Antibiotic misuse impact cancer treatment efficacy: study


Overuse and misuse of antibiotics leave you drug resistant, vulnerable to infection and can also hamper cancer treatment, a study has found.
Any negative impact of antibiotics on cancer treatment appears to go back to the gut and to whether the microbiota is needed to help activate the T cells driving treatment response, according to researchers.
"It likely depends on what types of therapy physicians are giving to patients and how often they also are giving them antibiotics," said Gang Zhou from the Augusta University in the US.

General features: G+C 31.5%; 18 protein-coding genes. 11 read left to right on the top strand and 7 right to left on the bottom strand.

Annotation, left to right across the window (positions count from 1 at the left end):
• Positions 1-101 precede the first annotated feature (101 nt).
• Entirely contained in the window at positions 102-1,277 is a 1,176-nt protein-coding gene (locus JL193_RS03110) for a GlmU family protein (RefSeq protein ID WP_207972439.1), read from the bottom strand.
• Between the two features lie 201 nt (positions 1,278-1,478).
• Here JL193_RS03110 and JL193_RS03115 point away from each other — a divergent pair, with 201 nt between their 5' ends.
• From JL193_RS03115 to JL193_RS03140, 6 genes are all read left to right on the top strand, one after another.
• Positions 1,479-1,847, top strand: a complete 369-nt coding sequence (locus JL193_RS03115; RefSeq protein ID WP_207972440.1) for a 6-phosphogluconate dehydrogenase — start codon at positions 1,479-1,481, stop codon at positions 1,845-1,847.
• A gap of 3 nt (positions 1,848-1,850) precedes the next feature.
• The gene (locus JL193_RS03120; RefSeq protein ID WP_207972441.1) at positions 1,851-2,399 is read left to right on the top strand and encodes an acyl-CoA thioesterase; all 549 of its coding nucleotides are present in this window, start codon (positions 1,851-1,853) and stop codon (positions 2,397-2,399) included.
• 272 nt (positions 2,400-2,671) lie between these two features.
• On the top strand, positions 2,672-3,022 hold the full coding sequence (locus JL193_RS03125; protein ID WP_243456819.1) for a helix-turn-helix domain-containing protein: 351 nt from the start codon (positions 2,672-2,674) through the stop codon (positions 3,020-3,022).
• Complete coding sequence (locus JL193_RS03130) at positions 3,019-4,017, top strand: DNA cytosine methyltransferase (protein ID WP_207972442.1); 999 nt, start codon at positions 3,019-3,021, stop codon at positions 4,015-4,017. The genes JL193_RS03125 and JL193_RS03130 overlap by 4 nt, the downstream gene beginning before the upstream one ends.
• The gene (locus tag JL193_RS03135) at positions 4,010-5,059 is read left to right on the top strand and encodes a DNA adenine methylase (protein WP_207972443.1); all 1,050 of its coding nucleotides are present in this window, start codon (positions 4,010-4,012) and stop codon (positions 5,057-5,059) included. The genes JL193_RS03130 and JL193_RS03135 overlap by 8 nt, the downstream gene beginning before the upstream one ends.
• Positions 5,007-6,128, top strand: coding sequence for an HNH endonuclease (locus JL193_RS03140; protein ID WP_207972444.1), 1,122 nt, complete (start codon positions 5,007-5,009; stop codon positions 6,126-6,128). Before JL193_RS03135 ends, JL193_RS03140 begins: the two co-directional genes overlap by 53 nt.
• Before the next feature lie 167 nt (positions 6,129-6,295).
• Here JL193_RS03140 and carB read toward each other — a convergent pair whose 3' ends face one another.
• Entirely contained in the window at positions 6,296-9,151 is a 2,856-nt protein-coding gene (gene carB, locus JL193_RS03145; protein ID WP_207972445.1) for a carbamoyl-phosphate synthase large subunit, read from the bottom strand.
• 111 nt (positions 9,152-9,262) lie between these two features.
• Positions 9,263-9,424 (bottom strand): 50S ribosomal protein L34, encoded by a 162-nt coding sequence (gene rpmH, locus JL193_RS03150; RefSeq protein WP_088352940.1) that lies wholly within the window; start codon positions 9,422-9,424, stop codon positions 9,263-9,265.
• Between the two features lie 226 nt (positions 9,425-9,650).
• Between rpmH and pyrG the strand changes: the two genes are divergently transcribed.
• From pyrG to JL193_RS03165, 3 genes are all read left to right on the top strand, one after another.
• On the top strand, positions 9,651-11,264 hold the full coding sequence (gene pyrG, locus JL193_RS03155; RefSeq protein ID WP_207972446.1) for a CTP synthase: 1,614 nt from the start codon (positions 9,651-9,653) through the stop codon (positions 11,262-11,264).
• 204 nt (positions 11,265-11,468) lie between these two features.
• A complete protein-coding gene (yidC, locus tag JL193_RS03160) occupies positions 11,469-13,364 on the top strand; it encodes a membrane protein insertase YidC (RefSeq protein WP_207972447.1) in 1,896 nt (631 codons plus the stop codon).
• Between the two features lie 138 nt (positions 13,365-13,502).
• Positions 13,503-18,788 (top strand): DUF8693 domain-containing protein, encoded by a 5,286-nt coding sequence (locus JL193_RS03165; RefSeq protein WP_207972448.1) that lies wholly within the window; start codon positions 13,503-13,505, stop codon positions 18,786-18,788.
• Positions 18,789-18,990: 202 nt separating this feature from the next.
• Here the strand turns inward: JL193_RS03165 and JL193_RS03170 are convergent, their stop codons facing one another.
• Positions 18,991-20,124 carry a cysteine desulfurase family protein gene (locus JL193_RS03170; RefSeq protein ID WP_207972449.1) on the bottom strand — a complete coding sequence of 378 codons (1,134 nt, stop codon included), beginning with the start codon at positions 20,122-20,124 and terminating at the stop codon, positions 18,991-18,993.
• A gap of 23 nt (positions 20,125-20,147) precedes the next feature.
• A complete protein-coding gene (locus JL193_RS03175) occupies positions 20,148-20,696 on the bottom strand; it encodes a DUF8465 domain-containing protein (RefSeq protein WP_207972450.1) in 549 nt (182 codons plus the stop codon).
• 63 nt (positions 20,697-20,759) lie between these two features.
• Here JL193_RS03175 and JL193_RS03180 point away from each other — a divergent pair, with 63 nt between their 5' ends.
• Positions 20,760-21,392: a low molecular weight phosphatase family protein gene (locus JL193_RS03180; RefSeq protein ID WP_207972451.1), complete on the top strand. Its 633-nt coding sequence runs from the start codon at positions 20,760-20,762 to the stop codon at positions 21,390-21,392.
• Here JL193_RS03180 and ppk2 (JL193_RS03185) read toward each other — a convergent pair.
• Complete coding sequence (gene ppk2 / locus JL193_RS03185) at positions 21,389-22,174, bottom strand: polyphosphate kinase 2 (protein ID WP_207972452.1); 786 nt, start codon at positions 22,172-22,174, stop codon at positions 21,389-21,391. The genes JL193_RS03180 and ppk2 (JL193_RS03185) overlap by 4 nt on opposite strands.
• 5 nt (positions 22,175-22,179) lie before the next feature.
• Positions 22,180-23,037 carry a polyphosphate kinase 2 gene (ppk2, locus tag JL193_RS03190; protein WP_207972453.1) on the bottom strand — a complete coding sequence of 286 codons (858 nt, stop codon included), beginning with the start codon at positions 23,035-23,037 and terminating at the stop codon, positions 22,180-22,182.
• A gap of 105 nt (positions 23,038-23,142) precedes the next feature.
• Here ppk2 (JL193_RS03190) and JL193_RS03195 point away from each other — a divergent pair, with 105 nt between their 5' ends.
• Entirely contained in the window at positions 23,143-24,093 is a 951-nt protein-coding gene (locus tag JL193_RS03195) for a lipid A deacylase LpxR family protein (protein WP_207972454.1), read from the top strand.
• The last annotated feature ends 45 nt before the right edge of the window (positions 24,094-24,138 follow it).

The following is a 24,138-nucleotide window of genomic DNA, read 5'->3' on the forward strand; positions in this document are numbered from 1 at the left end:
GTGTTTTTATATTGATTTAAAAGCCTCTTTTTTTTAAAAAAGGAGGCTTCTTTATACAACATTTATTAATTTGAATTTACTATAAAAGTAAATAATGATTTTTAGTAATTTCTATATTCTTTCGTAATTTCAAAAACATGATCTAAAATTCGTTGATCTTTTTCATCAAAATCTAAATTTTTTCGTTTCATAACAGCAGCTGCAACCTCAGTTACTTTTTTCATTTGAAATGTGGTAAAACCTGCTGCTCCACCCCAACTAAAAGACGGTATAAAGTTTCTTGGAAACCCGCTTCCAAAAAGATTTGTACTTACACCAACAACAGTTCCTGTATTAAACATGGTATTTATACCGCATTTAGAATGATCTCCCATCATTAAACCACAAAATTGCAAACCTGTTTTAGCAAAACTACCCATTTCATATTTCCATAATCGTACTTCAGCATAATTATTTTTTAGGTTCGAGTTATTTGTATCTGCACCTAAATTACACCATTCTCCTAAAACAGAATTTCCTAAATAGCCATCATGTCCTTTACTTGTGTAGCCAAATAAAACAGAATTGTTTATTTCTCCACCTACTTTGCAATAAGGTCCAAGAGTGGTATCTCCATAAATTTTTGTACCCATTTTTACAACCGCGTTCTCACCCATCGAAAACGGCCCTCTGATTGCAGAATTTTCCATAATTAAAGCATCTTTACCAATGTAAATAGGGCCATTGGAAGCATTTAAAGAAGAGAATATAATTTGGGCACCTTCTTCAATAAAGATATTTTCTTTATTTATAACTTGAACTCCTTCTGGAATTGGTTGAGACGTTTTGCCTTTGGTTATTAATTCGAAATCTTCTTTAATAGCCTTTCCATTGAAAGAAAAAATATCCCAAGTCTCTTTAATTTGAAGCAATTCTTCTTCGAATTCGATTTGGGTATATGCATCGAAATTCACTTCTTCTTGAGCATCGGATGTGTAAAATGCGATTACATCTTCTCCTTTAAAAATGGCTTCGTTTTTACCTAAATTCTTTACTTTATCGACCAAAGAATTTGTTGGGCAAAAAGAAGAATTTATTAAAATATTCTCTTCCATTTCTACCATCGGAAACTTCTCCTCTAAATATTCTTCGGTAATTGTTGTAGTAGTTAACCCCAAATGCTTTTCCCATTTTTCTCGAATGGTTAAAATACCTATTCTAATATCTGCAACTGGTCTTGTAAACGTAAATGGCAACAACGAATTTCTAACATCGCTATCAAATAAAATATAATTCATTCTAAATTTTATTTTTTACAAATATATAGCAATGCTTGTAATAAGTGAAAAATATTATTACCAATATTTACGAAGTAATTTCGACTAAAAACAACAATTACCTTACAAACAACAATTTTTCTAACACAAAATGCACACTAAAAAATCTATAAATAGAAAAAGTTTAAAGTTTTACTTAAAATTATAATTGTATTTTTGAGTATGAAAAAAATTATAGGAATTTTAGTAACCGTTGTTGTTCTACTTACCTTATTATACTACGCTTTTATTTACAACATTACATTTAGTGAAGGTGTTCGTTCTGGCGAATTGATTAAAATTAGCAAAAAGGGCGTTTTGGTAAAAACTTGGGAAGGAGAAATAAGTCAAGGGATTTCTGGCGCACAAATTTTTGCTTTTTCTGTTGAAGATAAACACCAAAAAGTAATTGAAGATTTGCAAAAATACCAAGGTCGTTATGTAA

Infections are typically the biggest complication of chemotherapy, and antibiotics are commonly prescribed to prevent and treat them, according to the study published in the journal Oncotarget.
"We give a lot of medications to prevent infections," said Locke Bryan from the Augusta University.
"White blood cell counts can go so low that you have no defense against bacteria, and that overwhelming infection can be lethal," said Bryan.
In this high-stakes arena, where chemotherapy is increasingly packaged with newer immunotherapies, the researchers found more evidence that antibiotics’ impact on the microbiota can mean that T cells, key players of the immune response, are less effective and some therapies might be too. 

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